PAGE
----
Tech refresh enables Aussie jobs: CBA

IT staff working at the Commonwealth Bank won't see their jobs sent offshore in the near future, according to CEO Ian Narev, who today told analysts at a strategy review that the bank's investment in technology ensures that jobs stay in Australia.

IT staff working at the Commonwealth Bank won't see their jobs sent offshore in the near future, according to CEO Ian Narev, who today told analysts at a strategy review that the bank's investment in technology ensures that jobs stay in Australia.

Narev said at the Sydney-based briefing that he doesn't believe in aggressive offshoring to relieve cost pressures on the bank's bottom line.

"I don't think the right thing for long-term value is to set targets and aggressively rid ourselves of people in order to achieve those short-term targets," he said, adding that the bank's technology investment helps ensure that jobs stay onshore.

"We have the confidence based on our technology investment and on our approach to productivity to see our value in our core enterprise without the need to send Australian jobs offshore," Narev said.

This wasn't to say, Narev added, that jobs are 100 per cent safe all of the time at the Commonwealth Bank.

"As we go process by process through the bank, we do find that there are some roles that don't need to be done anymore — that happens for any organisation in good times or in bad — but it doesn't mean we're setting aggressive redundancy targets," the executive said.

IT staff have been at the mercy of financial industry job cuts and offshoring moves in the last 12 months, especially at Westpac, where several rounds of job cuts stemming from a business review saw staff culled over a period of months. NAB and ANZ have also cut jobs in the last 12 months in a bid to stay profitable.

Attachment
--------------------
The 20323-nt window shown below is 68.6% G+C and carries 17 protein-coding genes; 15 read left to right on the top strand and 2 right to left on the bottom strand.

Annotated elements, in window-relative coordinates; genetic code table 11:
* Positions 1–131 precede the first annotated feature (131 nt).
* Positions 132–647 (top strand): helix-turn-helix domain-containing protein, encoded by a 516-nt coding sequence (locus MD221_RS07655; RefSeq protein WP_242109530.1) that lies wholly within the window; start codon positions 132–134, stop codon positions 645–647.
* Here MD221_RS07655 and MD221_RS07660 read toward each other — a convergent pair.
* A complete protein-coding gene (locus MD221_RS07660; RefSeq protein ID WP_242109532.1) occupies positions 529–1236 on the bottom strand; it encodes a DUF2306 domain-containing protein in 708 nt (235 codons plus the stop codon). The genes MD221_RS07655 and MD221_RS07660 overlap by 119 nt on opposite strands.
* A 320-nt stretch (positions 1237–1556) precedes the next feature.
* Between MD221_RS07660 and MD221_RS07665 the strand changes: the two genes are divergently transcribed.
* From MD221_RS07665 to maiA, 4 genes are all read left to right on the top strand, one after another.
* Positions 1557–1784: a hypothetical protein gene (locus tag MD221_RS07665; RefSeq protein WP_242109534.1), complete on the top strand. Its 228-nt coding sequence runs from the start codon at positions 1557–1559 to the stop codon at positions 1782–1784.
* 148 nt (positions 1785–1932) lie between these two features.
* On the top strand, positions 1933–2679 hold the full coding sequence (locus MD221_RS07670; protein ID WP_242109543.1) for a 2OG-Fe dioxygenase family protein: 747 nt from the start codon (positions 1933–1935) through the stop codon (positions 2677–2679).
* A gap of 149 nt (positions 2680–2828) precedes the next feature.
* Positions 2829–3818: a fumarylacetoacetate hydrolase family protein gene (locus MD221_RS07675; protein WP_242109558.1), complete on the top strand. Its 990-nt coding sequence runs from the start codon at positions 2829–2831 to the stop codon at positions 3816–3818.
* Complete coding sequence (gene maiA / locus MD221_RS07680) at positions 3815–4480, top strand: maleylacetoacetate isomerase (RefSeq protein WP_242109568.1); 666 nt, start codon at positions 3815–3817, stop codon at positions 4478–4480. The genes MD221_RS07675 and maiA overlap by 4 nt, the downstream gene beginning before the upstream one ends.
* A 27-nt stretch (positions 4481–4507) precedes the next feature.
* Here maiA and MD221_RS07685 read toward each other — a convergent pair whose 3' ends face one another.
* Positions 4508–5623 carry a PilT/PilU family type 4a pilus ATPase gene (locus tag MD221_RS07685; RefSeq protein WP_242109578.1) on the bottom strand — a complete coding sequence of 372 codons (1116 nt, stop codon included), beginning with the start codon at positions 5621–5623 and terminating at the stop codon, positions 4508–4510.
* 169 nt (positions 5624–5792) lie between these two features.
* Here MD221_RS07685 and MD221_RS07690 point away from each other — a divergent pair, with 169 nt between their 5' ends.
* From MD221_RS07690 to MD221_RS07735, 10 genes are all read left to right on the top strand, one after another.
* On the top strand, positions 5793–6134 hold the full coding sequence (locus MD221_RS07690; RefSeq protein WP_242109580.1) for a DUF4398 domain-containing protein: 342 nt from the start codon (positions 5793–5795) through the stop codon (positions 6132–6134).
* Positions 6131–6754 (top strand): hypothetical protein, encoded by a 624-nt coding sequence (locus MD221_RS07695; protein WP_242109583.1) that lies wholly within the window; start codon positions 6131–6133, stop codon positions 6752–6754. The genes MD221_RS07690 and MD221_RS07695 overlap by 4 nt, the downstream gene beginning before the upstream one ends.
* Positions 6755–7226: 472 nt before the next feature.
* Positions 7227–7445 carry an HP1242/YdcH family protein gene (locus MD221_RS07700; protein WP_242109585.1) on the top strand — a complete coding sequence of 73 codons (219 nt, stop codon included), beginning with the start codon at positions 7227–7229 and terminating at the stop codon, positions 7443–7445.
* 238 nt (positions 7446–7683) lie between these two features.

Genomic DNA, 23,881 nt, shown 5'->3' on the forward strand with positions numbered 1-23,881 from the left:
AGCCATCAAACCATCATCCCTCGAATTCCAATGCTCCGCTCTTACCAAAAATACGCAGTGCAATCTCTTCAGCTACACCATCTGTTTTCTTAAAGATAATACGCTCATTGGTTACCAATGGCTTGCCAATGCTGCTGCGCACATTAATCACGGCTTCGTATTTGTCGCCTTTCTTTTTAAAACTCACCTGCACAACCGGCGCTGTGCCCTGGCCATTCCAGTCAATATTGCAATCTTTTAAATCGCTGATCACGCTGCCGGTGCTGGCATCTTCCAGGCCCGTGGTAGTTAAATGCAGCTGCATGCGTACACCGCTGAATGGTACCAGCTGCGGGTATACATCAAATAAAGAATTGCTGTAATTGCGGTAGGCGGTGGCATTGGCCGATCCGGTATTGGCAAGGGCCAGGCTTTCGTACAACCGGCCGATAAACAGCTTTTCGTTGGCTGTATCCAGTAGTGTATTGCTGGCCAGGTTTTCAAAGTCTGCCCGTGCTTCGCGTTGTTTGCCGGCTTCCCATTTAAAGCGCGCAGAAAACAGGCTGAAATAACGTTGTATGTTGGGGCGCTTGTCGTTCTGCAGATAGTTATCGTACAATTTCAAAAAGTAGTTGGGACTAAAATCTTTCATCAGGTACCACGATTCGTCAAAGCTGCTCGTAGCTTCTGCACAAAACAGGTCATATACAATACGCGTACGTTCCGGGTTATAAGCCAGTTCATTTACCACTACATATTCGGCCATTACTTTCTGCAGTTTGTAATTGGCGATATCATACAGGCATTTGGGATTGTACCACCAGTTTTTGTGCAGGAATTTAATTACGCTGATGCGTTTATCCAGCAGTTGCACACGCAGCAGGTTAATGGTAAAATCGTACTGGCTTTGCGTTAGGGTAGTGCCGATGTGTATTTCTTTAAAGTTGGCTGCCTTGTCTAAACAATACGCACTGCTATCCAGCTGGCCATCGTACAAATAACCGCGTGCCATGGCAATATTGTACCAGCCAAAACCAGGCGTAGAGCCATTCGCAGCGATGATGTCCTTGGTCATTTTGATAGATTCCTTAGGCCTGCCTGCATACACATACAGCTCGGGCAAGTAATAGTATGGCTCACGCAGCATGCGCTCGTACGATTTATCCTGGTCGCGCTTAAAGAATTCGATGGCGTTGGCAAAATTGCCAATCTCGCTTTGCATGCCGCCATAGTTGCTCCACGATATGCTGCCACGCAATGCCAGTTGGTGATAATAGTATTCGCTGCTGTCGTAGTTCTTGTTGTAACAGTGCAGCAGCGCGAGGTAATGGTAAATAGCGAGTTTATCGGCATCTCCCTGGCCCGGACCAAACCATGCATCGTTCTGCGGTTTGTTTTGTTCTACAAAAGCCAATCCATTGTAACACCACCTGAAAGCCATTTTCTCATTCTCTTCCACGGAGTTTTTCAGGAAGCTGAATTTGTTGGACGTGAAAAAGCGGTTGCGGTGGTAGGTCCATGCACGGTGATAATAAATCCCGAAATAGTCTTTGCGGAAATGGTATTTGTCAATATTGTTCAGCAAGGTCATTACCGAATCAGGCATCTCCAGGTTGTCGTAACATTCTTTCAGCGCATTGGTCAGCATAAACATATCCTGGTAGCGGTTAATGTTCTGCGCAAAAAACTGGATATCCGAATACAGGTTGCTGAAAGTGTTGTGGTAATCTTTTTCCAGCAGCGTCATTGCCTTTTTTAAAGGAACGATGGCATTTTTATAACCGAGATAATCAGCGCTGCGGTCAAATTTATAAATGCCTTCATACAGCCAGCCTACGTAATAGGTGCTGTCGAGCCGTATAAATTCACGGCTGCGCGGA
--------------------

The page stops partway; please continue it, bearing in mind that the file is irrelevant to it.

Narev said he wouldn't pass judgment on job decisions made by other banks, but that he certainly wouldn't implement that strategy within the Commonwealth Bank. He said that offshoring is never as efficient as it appears at the outset.

"I can see arguments as to why people would [offshore]. I'm certainly not going to sit here and say that the decisions our competitors made are stupid, given they're very good institutions and they would have thought through it carefully.

"In my experience, over 10 years looking into offshoring and labour-cost arbitration, the number of disappointments you get at service levels and operational risk on the people actually doing this for you overseas, never gets factored well enough into business cases. Actually, we believe that the benefits of offshoring need to be significantly discounted to match with realities," Narev said.

Narev used the rest of the briefing to discuss the bank's three-tiered strategy moving forward, of which technology is a key tranche.

Narev told analysts that technology is continually changing the tastes of customers and the way in which customers choose to interact with the bank. As a result, the executive says he wants to create a world-leading bank in terms of technology innovation, leveraging off its existing opportunities created by its $1.1 billion core-modernisation project.

The executive added that the Commonwealth Bank will maintain its competitive advantage over local competitors due to its decision to modernise the core of its business, rather than modernising various customer touch points, like Westpac with its Strategic Investment Portfolios. By doing so, Narev added, the Commonwealth Bank is able to easily move funds around between its customers in an environment where physical money will play a shrinking role.

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